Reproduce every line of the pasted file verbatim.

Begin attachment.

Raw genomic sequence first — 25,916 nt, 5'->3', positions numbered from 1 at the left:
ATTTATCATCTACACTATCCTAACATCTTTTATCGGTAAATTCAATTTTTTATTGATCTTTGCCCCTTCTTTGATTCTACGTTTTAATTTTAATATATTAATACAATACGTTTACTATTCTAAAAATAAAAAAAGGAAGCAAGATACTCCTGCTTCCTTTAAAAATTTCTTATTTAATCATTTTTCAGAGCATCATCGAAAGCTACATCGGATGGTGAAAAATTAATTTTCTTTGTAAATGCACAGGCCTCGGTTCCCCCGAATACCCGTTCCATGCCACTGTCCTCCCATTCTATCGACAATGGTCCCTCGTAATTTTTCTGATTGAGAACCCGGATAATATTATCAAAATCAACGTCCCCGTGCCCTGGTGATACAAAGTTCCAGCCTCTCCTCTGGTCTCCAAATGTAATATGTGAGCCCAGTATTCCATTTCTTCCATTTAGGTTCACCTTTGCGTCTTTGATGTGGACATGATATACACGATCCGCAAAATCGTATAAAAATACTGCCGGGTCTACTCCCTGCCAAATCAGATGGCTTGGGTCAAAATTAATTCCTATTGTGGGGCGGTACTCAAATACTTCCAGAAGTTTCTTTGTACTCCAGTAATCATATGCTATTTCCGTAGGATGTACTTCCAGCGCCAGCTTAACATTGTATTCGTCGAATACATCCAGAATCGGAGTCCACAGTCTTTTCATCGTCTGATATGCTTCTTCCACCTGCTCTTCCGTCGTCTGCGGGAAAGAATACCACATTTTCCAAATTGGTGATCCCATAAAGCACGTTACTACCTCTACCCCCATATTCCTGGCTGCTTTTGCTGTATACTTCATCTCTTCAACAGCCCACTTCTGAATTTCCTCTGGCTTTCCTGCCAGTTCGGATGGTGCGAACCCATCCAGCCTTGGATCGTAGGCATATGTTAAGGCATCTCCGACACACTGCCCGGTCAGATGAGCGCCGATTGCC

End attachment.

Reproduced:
Raw genomic sequence first — 25,916 nt, 5'->3', positions numbered from 1 at the left:
ATTTATCATCTACACTATCCTAACATCTTTTATCGGTAAATTCAATTTTTTATTGATCTTTGCCCCTTCTTTGATTCTACGTTTTAATTTTAATATATTAATACAATACGTTTACTATTCTAAAAATAAAAAAAGGAAGCAAGATACTCCTGCTTCCTTTAAAAATTTCTTATTTAATCATTTTTCAGAGCATCATCGAAAGCTACATCGGATGGTGAAAAATTAATTTTCTTTGTAAATGCACAGGCCTCGGTTCCCCCGAATACCCGTTCCATGCCACTGTCCTCCCATTCTATCGACAATGGTCCCTCGTAATTTTTCTGATTGAGAACCCGGATAATATTATCAAAATCAACGTCCCCGTGCCCTGGTGATACAAAGTTCCAGCCTCTCCTCTGGTCTCCAAATGTAATATGTGAGCCCAGTATTCCATTTCTTCCATTTAGGTTCACCTTTGCGTCTTTGATGTGGACATGATATACACGATCCGCAAAATCGTATAAAAATACTGCCGGGTCTACTCCCTGCCAAATCAGATGGCTTGGGTCAAAATTAATTCCTATTGTGGGGCGGTACTCAAATACTTCCAGAAGTTTCTTTGTACTCCAGTAATCATATGCTATTTCCGTAGGATGTACTTCCAGCGCCAGCTTAACATTGTATTCGTCGAATACATCCAGAATCGGAGTCCACAGTCTTTTCATCGTCTGATATGCTTCTTCCACCTGCTCTTCCGTCGTCTGCGGGAAAGAATACCACATTTTCCAAATTGGTGATCCCATAAAGCACGTTACTACCTCTACCCCCATATTCCTGGCTGCTTTTGCTGTATACTTCATCTCTTCAACAGCCCACTTCTGAATTTCCTCTGGCTTTCCTGCCAGTTCGGATGGTGCGAACCCATCCAGCCTTGGATCGTAGGCATATGTTAAGGCATCTCCGACACACTGCCCGGTCAGATGAGCGCCGATTGCC